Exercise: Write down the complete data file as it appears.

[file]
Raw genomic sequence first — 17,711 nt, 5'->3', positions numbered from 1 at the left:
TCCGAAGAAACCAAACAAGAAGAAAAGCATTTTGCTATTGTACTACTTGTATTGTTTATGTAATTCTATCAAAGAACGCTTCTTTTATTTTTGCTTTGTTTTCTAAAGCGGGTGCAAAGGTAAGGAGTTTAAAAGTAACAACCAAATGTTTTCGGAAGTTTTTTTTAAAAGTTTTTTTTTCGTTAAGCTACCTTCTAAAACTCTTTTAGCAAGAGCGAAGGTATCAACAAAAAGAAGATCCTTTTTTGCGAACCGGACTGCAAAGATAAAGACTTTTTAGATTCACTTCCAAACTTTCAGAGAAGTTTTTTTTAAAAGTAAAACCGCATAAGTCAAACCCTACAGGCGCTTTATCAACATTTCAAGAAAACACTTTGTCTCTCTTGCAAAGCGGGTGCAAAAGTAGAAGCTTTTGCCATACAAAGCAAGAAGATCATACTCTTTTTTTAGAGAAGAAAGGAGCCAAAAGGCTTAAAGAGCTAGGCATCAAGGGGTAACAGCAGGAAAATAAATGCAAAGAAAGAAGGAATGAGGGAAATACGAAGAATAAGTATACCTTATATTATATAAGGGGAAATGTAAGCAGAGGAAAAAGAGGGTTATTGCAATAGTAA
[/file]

Raw genomic sequence first — 17,711 nt, 5'->3', positions numbered from 1 at the left:
TCCGAAGAAACCAAACAAGAAGAAAAGCATTTTGCTATTGTACTACTTGTATTGTTTATGTAATTCTATCAAAGAACGCTTCTTTTATTTTTGCTTTGTTTTCTAAAGCGGGTGCAAAGGTAAGGAGTTTAAAAGTAACAACCAAATGTTTTCGGAAGTTTTTTTTAAAAGTTTTTTTTTCGTTAAGCTACCTTCTAAAACTCTTTTAGCAAGAGCGAAGGTATCAACAAAAAGAAGATCCTTTTTTGCGAACCGGACTGCAAAGATAAAGACTTTTTAGATTCACTTCCAAACTTTCAGAGAAGTTTTTTTTAAAAGTAAAACCGCATAAGTCAAACCCTACAGGCGCTTTATCAACATTTCAAGAAAACACTTTGTCTCTCTTGCAAAGCGGGTGCAAAAGTAGAAGCTTTTGCCATACAAAGCAAGAAGATCATACTCTTTTTTTAGAGAAGAAAGGAGCCAAAAGGCTTAAAGAGCTAGGCATCAAGGGGTAACAGCAGGAAAATAAATGCAAAGAAAGAAGGAATGAGGGAAATACGAAGAATAAGTATACCTTATATTATATAAGGGGAAATGTAAGCAGAGGAAAAAGAGGGTTATTGCAATAGTAA